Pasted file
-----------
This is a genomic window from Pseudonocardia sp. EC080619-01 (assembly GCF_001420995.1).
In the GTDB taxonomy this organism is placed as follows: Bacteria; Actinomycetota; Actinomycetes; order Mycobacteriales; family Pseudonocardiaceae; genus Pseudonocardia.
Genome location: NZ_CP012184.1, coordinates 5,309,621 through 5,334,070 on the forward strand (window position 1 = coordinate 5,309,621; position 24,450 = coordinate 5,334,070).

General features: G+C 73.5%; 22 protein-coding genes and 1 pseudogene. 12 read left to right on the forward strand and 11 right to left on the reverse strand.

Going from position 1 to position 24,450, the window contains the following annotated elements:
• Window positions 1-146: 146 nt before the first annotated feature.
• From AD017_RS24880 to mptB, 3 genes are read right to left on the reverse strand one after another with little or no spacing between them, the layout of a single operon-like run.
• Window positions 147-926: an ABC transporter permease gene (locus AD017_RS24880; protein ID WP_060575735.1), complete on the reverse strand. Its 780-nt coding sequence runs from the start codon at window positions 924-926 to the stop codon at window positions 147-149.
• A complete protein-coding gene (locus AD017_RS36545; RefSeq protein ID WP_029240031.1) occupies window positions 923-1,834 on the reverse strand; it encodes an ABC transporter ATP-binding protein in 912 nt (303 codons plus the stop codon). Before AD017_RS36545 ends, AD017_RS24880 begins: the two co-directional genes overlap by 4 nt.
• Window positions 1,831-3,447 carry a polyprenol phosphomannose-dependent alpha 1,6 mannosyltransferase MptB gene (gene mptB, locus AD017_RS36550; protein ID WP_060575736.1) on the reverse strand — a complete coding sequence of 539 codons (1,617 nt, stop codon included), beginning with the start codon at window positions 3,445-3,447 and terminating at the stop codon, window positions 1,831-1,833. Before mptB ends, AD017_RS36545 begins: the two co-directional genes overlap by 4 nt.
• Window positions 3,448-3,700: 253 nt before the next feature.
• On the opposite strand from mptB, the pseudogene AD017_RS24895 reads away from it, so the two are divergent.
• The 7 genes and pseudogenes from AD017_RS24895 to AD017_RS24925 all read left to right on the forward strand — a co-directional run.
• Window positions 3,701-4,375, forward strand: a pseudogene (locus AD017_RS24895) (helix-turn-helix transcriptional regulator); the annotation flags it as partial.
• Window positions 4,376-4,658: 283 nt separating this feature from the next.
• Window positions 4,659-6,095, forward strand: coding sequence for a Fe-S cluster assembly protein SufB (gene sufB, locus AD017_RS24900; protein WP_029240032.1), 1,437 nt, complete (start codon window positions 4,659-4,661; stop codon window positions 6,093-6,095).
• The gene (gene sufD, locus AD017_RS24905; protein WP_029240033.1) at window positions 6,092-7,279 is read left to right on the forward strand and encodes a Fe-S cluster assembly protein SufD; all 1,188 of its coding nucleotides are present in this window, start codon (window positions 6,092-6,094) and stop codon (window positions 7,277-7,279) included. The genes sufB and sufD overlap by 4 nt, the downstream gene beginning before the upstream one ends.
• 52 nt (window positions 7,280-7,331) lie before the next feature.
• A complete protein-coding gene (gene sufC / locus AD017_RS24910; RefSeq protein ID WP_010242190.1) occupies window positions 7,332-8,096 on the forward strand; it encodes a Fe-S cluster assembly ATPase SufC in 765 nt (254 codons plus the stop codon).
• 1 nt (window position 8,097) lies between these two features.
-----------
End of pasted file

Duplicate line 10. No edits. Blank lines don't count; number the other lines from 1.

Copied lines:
• Window positions 1,831-3,447 carry a polyprenol phosphomannose-dependent alpha 1,6 mannosyltransferase MptB gene (gene mptB, locus AD017_RS36550; protein ID WP_060575736.1) on the reverse strand — a complete coding sequence of 539 codons (1,617 nt, stop codon included), beginning with the start codon at window positions 3,445-3,447 and terminating at the stop codon, window positions 1,831-1,833. Before mptB ends, AD017_RS36545 begins: the two co-directional genes overlap by 4 nt.